Tuesday

13th Apr 2021

EU moves towards mandatory lobbyists register

Commission and parliament have formed a joint working group on Tuesday (16 December) aimed at drawing up a proposal for a common register for the over 15,000 EU lobbyists by mid-2009, amidst criticism from NGOs regarding the influence of big business on the EU executive when drafting legislation.

A "de facto mandatory" register for EU lobbyists, merging the existing mandatory list from the European Parliament with the voluntary financial interests register set up by the EU commission might be designed by mid-2009, Kristian Schmidt, deputy head of cabinet for administration and anti-fraud commissioner Siim Kallas told EUobserver.

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  • The EU commission "married" non-transparent business interests, NGOs say. (Photo: EUobserver)

He said that the EU council, the decision-making body formed by 27 governments and with its own administrative and legal service, was also invited to this joint working group, but did not attend. "We can't wait for the council," Mr Schmidt added.

The working group is formed of commissioner Kallas and MEPs Diana Wallis, Ingo Friedrich and Jo Leinen. It is expected to present proposals before the European elections in June 2009.

"Items to be discussed will include the objectives of a common framework for the activities of interest representatives (lobbyists), its main features - such as coverage, nature and scope of the information disclosed, code of conduct, complaint and sanctions – possible specifications for a "one-stop shop", as well as the technical and financial implications of this single register," a commission statement reads.

The aim of the proposal would be to "give the general public a single entry point to a comprehensive overview of the role of lobbyists in the EU decision-making bodies."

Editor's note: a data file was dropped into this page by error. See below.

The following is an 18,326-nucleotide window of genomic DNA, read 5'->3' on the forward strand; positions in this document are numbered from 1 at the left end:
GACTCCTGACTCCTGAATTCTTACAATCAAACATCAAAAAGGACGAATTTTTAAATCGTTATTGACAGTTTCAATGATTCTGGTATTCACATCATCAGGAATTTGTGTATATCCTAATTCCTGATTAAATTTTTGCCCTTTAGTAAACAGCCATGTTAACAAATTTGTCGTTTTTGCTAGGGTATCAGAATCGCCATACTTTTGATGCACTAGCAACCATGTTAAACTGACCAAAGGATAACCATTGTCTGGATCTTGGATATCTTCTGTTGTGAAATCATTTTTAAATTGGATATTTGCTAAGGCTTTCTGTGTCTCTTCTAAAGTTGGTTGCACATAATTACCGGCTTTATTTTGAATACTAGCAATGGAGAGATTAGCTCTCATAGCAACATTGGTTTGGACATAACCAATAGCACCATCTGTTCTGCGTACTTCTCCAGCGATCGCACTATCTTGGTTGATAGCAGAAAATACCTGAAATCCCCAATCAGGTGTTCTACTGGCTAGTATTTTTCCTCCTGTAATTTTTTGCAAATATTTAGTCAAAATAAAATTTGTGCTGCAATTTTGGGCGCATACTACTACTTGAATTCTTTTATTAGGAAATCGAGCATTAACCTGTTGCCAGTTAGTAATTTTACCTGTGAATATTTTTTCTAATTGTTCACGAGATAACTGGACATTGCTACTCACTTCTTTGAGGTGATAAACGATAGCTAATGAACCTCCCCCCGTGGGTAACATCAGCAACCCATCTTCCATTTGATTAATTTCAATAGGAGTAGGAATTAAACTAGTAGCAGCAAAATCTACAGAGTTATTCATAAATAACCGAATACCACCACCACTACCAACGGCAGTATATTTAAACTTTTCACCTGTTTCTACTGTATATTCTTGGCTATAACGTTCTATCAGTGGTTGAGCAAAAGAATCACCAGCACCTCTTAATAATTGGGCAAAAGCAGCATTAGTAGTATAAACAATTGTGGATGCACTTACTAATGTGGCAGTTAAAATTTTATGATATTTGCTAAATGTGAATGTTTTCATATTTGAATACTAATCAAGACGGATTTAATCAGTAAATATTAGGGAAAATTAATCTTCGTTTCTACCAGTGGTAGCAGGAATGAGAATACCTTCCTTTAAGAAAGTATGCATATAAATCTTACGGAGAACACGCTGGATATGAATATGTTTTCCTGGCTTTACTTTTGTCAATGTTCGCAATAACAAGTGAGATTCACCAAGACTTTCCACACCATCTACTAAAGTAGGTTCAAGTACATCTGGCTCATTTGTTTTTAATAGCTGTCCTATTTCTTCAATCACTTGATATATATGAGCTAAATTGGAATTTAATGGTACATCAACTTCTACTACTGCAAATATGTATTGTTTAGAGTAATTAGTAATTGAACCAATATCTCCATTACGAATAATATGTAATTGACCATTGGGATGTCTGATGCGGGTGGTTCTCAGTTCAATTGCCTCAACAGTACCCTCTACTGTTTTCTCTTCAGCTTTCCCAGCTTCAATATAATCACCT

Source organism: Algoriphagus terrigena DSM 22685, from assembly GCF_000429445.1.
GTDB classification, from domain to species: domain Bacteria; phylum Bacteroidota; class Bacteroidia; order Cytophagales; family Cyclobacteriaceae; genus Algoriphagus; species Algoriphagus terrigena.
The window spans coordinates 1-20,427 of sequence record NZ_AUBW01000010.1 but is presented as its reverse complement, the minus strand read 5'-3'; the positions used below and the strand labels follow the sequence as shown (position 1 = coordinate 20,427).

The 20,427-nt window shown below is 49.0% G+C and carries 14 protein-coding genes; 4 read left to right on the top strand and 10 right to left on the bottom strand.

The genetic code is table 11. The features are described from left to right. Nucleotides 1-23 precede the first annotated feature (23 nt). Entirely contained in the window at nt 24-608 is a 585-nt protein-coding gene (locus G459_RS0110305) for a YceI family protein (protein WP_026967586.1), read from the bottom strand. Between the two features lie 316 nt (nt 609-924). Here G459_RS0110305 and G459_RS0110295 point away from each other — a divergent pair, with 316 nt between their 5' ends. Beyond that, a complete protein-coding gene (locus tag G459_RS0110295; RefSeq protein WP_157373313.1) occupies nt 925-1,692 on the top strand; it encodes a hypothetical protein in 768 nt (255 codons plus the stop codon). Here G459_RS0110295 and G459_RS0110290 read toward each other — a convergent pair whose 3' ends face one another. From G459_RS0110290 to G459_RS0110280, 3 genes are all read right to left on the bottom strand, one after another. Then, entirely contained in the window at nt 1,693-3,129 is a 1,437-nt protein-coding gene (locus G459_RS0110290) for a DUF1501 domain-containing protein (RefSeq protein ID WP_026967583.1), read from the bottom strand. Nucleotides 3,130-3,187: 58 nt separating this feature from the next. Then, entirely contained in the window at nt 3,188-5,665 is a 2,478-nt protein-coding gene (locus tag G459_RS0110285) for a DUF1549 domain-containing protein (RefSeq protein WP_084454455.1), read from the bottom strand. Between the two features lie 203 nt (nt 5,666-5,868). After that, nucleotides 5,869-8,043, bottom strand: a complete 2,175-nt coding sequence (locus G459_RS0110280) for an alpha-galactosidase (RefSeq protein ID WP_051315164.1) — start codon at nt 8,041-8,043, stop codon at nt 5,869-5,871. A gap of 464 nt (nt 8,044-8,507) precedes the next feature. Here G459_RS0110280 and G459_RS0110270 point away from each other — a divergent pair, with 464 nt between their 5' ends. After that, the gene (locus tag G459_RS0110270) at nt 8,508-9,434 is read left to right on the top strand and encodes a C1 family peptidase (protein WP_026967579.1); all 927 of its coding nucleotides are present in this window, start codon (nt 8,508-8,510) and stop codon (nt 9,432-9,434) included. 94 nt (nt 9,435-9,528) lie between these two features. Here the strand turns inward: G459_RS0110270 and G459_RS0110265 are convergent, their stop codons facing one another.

Non-transparent lobbying at the commission

Meanwhile, Alter-EU, a coalition of over 160 civil society groups advocating for EU lobbying disclosure legislation was still criticising the commission for defending the prominent role of business interests in drafting EU legislation.

The commission defended the presence of business representatives in its expert groups which help draft legislation by pointing to their expertise, an Alter-EU statement reads.

"Even the commission's own guidelines are being violated as expert groups including the one on biotechnology and on coal are completely controlled by industry," Alter-EU campaigner Yiorgos Vassalos said.

The guidelines say that "all relevant interests in society should have an opportunity to express their views" and that the risk "of vested interests distorting the advice in expert groups should be minimised and a diversity of viewpoints" resulting "from differences in scientific approach, different types of expertise, different institutional affiliations" should be collected.

"The commission has said it will publish details of who sits on expert groups, but this will not include the details of anyone who seeks anonymity. This is not acceptable. Some expert groups have a huge influence on highly controversial areas of policy, yet their members are not even known to the public, let alone held accountable," Mr Vassalos added.

Alter-EU had demanded full disclosure of the working groups and claims the commission keeps the names or organisations of advisers in half of the expert groups secret, while basic information was missing for two thirds of them.

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